But there was also the fourth M. Often a staple of sequels, this M stood for More. More fighting. More jokes. Because of all this extra More, room was made for a little Less as well. Eddie Marsan’s enjoyable Lestrade has been relegated to little more than a cameo and all round good egg Clarkie the Copper appears only in one scene, in which he is given nothing to say, but does a good job of looking a little sad. The one scene in question is Holmes’ funeral. Holmes dies. Or so we are led to believe. The fact that this story is loosely based upon The Final Problem should make this no surprise to anyone who knows the Detective’s history. The Reichenbach Falls make an appearance, though here they are enhanced to Lord of the Rings proportions, making the actual Falls seem as intimidating as a small gentle stream, surrounded by buttercups. On a Sunday.
The story begins with Europe in Crisis, bombs have been going off all over the place, sending top hats spinning skyward, shortly followed by limbs, pocket watches and moustaches of every shape and size. Holmes has decided, we are not told why, that this is the work of the Napoleon of Crime, Professor James Moriarty (Jared Harris). And, of course, he’s right. For the next two hours we bounce around Europe as Holmes, Watson and newly acquired friend Simza (Noomi Rapace) dodge bullets, dance, bicker and flirt their way to a building atop the Reichenbach Falls, which will be home to a peace conference. Peace conferences often seem to lead to war, and that’s very much what Moriarty is hoping for, because he’s been busy taking over seemingly every company in Europe so that when war does break out, he will make a mountain of money.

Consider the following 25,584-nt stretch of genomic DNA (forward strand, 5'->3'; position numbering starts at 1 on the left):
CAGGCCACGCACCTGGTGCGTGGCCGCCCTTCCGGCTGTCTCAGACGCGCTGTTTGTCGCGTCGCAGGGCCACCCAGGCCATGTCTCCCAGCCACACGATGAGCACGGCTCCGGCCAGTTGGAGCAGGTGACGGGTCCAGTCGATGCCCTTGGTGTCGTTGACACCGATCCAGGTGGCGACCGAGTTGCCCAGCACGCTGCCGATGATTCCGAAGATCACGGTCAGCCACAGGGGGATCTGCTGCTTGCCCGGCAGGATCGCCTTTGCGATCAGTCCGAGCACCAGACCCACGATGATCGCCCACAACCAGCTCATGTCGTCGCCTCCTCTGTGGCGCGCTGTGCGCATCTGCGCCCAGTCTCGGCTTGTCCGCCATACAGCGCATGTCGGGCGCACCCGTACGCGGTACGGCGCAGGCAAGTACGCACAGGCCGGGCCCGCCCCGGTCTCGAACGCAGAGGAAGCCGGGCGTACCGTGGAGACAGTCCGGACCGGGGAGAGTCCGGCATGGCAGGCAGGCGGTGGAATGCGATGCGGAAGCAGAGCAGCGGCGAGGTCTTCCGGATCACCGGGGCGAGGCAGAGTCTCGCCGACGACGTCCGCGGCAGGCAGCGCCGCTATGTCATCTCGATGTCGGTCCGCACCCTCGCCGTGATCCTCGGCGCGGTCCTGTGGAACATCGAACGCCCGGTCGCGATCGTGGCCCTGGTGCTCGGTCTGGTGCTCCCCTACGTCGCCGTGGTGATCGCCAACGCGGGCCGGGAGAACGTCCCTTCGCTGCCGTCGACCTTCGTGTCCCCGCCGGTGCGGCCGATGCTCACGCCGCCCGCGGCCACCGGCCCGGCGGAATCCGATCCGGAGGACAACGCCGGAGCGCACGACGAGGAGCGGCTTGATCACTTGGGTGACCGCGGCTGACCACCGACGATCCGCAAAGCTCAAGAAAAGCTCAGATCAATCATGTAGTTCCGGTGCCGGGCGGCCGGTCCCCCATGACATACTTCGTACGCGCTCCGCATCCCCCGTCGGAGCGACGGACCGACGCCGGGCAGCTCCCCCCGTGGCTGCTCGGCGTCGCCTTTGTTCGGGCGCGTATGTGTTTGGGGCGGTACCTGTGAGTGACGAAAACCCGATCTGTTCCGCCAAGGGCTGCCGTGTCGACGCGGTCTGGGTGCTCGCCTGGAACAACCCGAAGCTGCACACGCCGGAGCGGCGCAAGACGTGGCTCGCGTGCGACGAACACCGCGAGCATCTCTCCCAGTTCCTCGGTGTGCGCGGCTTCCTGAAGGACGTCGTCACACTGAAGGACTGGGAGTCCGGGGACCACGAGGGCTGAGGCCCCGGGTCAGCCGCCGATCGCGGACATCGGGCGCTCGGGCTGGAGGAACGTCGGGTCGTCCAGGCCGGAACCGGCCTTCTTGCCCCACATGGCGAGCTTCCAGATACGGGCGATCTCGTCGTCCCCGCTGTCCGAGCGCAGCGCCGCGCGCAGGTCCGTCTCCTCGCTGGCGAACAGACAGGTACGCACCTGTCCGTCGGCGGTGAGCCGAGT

As plots go, it’s a bit ho and a bit hum, but it does a workmanlike job well and seems quite pleased with itself for doing so.
Mycroft – Casting Stephen Fry as Mycroft Holmes must have seemed as inevitable as Danny DeVito landing the role of the Penguin. Fry not only resembles the character he also seems to be a bottomless reservoir of knowledge, oddness and Englishness. It’s a shame then that Mycroft is handled quite so badly in this film. When we first meet him he spars with Sherlock in a Deduction-Off that has no value, since we are not given any indication of how either of these two great observers came to their conclusions. All we have is a smug and shallow game of one-upmanship. We also have a very mobile Mycroft. He goes out for Watson’s stag night. Appears out of the fog in a boat to effect a rescue and then emerges in Switzerland, seriously in want of Oxygen. In another scene, Mycroft is in serious want of something else. Before we delve into the ‘something else’ I want to stress that I am in no way precious about how Sherlock, Watson or Mycroft are depicted. I do not think there is such a thing as a correct Sherlock, Watson or Mycroft, any more than an incorrect one. You may give any of these characters any eccentricity you so desire, and so long as some acknowledgment of this is given, some qualifying statement, I don’t mind. I really don’t. But I do mind naked Mycroft.
For the purposes of ‘light relief’ we are presented with a scene in which Mycroft Holmes wanders around his house naked, in front of servants, associates and Dr Watson’s wife. Does Mycroft have a ‘nude day’ like the Dentons of Royston Vasey, or like Churchill, does he simply have nothing to hide? If we had been given just one line, perhaps from S. Holmes, that suggested his brother’s eccentricity while at home, this scene would have been more acceptable. With nothing of the sort given, it stands out (no pun intended) as an uncomfortable oddity, demeaning to the character and adding nothing to the overall experience.